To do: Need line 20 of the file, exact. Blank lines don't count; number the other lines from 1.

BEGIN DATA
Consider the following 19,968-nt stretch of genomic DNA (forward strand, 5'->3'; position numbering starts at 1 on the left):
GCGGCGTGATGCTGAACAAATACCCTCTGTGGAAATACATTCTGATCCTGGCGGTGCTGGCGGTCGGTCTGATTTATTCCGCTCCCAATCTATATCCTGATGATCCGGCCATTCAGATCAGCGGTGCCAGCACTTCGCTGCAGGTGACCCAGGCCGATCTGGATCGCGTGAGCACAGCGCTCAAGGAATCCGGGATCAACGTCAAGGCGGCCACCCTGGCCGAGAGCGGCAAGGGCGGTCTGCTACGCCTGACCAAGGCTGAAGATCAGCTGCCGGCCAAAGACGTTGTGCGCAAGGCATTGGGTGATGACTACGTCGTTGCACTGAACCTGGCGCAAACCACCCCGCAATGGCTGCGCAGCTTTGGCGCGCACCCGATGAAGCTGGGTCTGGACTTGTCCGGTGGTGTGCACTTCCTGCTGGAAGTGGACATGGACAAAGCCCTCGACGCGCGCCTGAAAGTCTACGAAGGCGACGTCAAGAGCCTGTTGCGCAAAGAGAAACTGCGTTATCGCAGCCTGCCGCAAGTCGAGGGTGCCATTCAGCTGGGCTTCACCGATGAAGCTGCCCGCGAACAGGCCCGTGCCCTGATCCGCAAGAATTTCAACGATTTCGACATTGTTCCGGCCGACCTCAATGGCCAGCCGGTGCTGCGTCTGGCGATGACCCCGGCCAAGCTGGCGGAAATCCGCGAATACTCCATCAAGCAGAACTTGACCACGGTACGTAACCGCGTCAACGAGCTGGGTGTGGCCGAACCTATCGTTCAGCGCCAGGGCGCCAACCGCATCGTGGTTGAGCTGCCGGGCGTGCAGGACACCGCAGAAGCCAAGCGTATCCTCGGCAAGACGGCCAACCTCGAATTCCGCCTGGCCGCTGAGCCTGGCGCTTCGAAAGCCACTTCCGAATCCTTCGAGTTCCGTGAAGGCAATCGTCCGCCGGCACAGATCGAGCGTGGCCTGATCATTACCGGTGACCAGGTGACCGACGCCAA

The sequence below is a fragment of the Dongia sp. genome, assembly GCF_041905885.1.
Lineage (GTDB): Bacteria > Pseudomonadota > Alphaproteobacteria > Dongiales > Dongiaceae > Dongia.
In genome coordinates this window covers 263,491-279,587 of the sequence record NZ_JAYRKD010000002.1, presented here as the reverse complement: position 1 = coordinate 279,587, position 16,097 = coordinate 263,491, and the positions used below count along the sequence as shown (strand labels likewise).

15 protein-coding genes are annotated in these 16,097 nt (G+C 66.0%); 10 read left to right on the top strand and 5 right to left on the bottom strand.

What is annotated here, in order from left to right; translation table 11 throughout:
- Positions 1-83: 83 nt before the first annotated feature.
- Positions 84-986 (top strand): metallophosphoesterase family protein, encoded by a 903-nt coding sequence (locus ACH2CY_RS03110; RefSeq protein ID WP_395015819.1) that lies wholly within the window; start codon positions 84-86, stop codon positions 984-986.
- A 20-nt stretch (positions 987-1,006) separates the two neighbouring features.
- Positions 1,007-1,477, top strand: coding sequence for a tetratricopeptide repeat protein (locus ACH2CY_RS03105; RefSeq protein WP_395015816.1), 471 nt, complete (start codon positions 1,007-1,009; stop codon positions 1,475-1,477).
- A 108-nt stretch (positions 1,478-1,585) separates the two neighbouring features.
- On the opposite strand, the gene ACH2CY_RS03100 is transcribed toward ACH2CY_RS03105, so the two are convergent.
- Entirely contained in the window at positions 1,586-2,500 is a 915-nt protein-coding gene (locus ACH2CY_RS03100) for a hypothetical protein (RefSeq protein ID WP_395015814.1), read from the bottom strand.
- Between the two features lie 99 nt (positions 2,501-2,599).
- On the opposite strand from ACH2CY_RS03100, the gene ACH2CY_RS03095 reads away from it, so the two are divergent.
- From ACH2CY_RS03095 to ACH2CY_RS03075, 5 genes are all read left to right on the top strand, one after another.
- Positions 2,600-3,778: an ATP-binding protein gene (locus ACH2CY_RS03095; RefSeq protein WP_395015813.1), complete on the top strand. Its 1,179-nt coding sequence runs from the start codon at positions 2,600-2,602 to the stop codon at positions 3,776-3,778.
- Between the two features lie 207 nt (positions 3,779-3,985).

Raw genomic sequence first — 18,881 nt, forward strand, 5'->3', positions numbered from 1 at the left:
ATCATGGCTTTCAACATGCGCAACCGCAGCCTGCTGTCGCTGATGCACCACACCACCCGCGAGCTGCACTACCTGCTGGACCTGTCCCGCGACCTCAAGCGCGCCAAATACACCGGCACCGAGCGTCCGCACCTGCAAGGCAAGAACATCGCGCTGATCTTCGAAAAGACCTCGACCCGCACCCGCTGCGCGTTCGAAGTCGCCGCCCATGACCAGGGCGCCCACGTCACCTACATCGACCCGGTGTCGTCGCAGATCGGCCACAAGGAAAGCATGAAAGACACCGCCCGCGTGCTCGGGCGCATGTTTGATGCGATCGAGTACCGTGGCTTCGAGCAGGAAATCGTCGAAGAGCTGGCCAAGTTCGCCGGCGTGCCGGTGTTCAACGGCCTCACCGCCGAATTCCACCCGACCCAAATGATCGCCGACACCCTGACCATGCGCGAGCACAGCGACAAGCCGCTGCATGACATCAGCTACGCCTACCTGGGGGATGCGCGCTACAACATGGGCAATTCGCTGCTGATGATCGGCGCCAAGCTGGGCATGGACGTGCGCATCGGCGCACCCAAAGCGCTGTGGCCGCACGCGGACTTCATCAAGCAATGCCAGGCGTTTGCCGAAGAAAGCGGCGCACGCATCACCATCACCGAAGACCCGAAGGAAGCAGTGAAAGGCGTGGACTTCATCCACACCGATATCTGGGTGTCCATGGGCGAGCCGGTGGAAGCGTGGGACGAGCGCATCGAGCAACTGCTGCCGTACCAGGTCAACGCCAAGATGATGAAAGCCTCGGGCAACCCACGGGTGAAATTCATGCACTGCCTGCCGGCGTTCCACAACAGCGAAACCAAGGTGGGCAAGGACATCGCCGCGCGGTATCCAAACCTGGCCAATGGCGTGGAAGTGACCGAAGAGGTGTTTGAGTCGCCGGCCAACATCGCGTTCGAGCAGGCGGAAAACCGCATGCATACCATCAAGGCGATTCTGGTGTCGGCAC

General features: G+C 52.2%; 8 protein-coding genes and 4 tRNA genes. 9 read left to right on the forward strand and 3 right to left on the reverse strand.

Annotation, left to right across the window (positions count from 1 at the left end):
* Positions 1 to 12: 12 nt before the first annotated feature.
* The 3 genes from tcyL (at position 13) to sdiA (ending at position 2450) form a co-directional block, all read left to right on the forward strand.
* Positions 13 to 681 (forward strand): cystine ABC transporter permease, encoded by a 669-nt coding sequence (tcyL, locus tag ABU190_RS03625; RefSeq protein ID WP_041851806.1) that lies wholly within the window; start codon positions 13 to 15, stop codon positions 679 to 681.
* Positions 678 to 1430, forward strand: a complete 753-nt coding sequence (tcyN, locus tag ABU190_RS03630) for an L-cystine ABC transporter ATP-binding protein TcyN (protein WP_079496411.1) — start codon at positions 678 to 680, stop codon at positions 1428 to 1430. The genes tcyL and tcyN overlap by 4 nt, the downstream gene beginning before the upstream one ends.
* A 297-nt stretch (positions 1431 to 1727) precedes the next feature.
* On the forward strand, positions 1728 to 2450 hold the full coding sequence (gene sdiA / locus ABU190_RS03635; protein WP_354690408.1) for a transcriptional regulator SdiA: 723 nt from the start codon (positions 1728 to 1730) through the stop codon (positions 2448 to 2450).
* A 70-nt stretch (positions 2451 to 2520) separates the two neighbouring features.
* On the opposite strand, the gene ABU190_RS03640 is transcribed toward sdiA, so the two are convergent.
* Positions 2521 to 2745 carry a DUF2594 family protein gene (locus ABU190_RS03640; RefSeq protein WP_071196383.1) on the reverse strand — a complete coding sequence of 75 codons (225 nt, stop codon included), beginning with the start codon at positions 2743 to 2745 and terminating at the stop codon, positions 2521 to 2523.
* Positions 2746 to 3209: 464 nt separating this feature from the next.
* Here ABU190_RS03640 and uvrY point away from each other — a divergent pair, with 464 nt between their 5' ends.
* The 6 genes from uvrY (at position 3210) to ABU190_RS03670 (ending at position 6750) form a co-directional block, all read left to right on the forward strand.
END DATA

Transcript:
Raw genomic sequence first — 18,881 nt, forward strand, 5'->3', positions numbered from 1 at the left: